Similarly, the community has been suffering from the issue of displacement. The report observed that out of around 85,00,000 tribal people displaced due to development projects and natural calamities, only around 21,00,000 received rehabilitation. However, social organisations and individuals who work closely with tribal development claim that this data is false because the majority of these rehabilitations are only on paper and nothing of the sort occurs in reality.
Malnutrition, an epidemic
Since independence, numerous government initiatives and programmes have aimed to improve the livelihood, education, and health of tribal populations. However, tribal peoples continue to be the most undernourished group in Indian society. According to UNICEF, 4.7 million Indian tribal children experience chronic malnutrition, which has an impact on their survival, development, learning, academic achievement and adult productivity. Only eight states — Karnataka, Chhattisgarh, Gujarat, Jharkhand, Madhya Pradesh, Maharashtra, Rajasthan, and Odisha — are home to the majority of the 5 million tribal children who are chronically malnourished. Tribal communities have suffered the most from land alienation, displacement and inadequate compensation in these states, which are protected by the Fifth Schedule of the Indian Constitution, as well as other states.
According to the Comprehensive National Nutrition Survey (2016-18), in India, 40% of tribal children under the age of five are stunted, and 16% of them are severely stunted. Children from tribal and non-tribal families both have mild to moderate stunting. However, tribal children had a higher rate of severe stunting (16% vs 9%) than non-tribal children. Compared to children from socially and economically developed sectors, tribal children have greater rates of undernutrition. Similarly, losses and access to useful resources have had a negative impact on the income security of tribal communities.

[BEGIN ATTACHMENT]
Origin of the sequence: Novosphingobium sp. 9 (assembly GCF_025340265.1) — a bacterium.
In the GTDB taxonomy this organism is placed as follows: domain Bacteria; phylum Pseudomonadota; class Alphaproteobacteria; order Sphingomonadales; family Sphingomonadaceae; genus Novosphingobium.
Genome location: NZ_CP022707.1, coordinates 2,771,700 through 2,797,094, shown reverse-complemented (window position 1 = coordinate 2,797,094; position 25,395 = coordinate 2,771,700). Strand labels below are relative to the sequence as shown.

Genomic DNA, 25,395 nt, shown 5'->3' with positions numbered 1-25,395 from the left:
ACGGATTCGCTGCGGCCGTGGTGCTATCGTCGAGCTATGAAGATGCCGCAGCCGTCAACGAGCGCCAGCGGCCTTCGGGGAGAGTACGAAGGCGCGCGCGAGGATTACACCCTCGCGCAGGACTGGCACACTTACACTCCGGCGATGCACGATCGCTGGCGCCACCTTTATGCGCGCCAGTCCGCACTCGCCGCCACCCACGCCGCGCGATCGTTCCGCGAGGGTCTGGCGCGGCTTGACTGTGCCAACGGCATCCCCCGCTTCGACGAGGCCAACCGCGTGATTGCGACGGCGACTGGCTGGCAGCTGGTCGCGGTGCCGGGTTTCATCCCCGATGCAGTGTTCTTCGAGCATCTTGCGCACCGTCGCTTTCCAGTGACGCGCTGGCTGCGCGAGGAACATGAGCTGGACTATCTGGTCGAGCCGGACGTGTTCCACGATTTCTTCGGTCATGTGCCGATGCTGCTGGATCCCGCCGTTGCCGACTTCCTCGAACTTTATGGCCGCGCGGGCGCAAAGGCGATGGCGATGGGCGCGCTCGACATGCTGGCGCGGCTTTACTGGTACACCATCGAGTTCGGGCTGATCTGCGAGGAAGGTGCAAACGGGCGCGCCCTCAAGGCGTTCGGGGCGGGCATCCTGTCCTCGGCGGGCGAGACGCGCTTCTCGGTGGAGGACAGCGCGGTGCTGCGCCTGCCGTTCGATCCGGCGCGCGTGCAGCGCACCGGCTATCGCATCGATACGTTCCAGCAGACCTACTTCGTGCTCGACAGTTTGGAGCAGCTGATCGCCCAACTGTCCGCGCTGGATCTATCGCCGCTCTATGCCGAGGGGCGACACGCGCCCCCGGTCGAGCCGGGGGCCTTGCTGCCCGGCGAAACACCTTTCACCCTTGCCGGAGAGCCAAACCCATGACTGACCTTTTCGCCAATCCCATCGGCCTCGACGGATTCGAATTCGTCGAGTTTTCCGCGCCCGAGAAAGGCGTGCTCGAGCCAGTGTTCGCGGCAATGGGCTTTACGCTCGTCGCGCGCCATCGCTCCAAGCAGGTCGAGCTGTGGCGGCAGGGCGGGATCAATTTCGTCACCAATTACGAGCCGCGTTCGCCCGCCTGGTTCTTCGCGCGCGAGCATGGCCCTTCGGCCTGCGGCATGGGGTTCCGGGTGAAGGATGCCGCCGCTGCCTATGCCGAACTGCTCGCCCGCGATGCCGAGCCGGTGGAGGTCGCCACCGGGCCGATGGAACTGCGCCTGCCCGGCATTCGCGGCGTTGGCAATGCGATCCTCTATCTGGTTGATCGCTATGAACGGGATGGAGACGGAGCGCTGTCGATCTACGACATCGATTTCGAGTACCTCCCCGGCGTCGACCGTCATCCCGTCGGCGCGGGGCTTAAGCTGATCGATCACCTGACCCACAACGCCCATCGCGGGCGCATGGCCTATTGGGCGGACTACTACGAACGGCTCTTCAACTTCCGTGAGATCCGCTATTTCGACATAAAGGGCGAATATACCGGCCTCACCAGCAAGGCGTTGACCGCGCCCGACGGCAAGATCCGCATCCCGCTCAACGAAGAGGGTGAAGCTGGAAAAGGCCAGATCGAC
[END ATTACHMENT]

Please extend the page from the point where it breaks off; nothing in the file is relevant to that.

What can be done?
Several state governments and the central government along with NGOs and other organisations have been working on the issues of development of tribal communities. However, the effectiveness of these initiatives is limited. It is time for the central government and state governments to work together to create an environment where authorities along with civil society representatives will reach out to these communities and work on targeted awareness programmes on the issue of nutrition.
Similarly, it is also important to develop a pragmatic statistical profile of all the scheduled tribes. Based on this data a detailed survey on the nutritional condition of different tribes should be done. To develop the nutritional condition of the tribal community the governments will have to scale up nutritional interactions immediately after a child is born. The authorities should also focus on improving the livelihoods and increasing the access of these communities to essential services.
A tribal representative as President will open new opportunities for the government to focus on tribal development. If the government decides to bring Droupadi Murmu to the fore as President of India only in order to play the politics of appropriation and symbolism, then it would be indeed unfortunate for the country.
The author is an independent journalist and columnist based in Kolkata and a former policy research fellow at the Delhi Assembly Research Center. He tweets as @sayantan_gh. Views expressed are personal